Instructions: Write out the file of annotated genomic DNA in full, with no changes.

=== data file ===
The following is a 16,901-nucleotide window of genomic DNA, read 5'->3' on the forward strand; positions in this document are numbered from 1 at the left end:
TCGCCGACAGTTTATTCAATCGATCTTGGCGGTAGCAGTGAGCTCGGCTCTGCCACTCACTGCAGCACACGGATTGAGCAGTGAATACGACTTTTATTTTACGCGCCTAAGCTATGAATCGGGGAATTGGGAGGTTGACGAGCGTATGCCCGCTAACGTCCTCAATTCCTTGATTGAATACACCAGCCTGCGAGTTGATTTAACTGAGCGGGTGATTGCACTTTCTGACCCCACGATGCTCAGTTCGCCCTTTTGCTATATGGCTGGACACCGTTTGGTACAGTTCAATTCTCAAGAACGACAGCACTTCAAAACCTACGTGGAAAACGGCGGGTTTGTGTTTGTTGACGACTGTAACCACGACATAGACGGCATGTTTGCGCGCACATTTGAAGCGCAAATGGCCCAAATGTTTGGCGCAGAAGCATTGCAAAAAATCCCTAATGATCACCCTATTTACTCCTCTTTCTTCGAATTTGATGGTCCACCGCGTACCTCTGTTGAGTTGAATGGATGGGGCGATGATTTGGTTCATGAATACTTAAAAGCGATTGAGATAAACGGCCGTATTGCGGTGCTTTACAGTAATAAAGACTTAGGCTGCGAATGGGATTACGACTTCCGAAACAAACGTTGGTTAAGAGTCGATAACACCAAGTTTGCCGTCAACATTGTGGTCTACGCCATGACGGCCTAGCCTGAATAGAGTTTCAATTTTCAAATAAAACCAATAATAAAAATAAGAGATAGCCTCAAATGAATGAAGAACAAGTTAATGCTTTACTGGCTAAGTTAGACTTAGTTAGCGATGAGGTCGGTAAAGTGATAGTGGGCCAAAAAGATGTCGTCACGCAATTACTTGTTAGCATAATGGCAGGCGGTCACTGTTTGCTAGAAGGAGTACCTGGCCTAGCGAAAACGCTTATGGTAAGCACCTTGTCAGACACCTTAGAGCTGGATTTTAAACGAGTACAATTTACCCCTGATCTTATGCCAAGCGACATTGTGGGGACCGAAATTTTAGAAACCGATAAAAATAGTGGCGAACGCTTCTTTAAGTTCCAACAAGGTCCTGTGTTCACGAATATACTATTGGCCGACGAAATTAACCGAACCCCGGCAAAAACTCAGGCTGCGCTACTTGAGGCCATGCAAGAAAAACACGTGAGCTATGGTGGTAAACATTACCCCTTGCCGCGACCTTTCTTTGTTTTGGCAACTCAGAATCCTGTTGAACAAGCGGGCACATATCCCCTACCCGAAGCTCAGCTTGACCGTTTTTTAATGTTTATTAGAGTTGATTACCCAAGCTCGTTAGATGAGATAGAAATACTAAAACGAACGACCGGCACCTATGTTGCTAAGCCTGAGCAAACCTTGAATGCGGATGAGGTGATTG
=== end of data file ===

The following is a 16,901-nucleotide window of genomic DNA, read 5'->3' on the forward strand; positions in this document are numbered from 1 at the left end:
TCGCCGACAGTTTATTCAATCGATCTTGGCGGTAGCAGTGAGCTCGGCTCTGCCACTCACTGCAGCACACGGATTGAGCAGTGAATACGACTTTTATTTTACGCGCCTAAGCTATGAATCGGGGAATTGGGAGGTTGACGAGCGTATGCCCGCTAACGTCCTCAATTCCTTGATTGAATACACCAGCCTGCGAGTTGATTTAACTGAGCGGGTGATTGCACTTTCTGACCCCACGATGCTCAGTTCGCCCTTTTGCTATATGGCTGGACACCGTTTGGTACAGTTCAATTCTCAAGAACGACAGCACTTCAAAACCTACGTGGAAAACGGCGGGTTTGTGTTTGTTGACGACTGTAACCACGACATAGACGGCATGTTTGCGCGCACATTTGAAGCGCAAATGGCCCAAATGTTTGGCGCAGAAGCATTGCAAAAAATCCCTAATGATCACCCTATTTACTCCTCTTTCTTCGAATTTGATGGTCCACCGCGTACCTCTGTTGAGTTGAATGGATGGGGCGATGATTTGGTTCATGAATACTTAAAAGCGATTGAGATAAACGGCCGTATTGCGGTGCTTTACAGTAATAAAGACTTAGGCTGCGAATGGGATTACGACTTCCGAAACAAACGTTGGTTAAGAGTCGATAACACCAAGTTTGCCGTCAACATTGTGGTCTACGCCATGACGGCCTAGCCTGAATAGAGTTTCAATTTTCAAATAAAACCAATAATAAAAATAAGAGATAGCCTCAAATGAATGAAGAACAAGTTAATGCTTTACTGGCTAAGTTAGACTTAGTTAGCGATGAGGTCGGTAAAGTGATAGTGGGCCAAAAAGATGTCGTCACGCAATTACTTGTTAGCATAATGGCAGGCGGTCACTGTTTGCTAGAAGGAGTACCTGGCCTAGCGAAAACGCTTATGGTAAGCACCTTGTCAGACACCTTAGAGCTGGATTTTAAACGAGTACAATTTACCCCTGATCTTATGCCAAGCGACATTGTGGGGACCGAAATTTTAGAAACCGATAAAAATAGTGGCGAACGCTTCTTTAAGTTCCAACAAGGTCCTGTGTTCACGAATATACTATTGGCCGACGAAATTAACCGAACCCCGGCAAAAACTCAGGCTGCGCTACTTGAGGCCATGCAAGAAAAACACGTGAGCTATGGTGGTAAACATTACCCCTTGCCGCGACCTTTCTTTGTTTTGGCAACTCAGAATCCTGTTGAACAAGCGGGCACATATCCCCTACCCGAAGCTCAGCTTGACCGTTTTTTAATGTTTATTAGAGTTGATTACCCAAGCTCGTTAGATGAGATAGAAATACTAAAACGAACGACCGGCACCTATGTTGCTAAGCCTGAGCAAACCTTGAATGCGGATGAGGTGATTG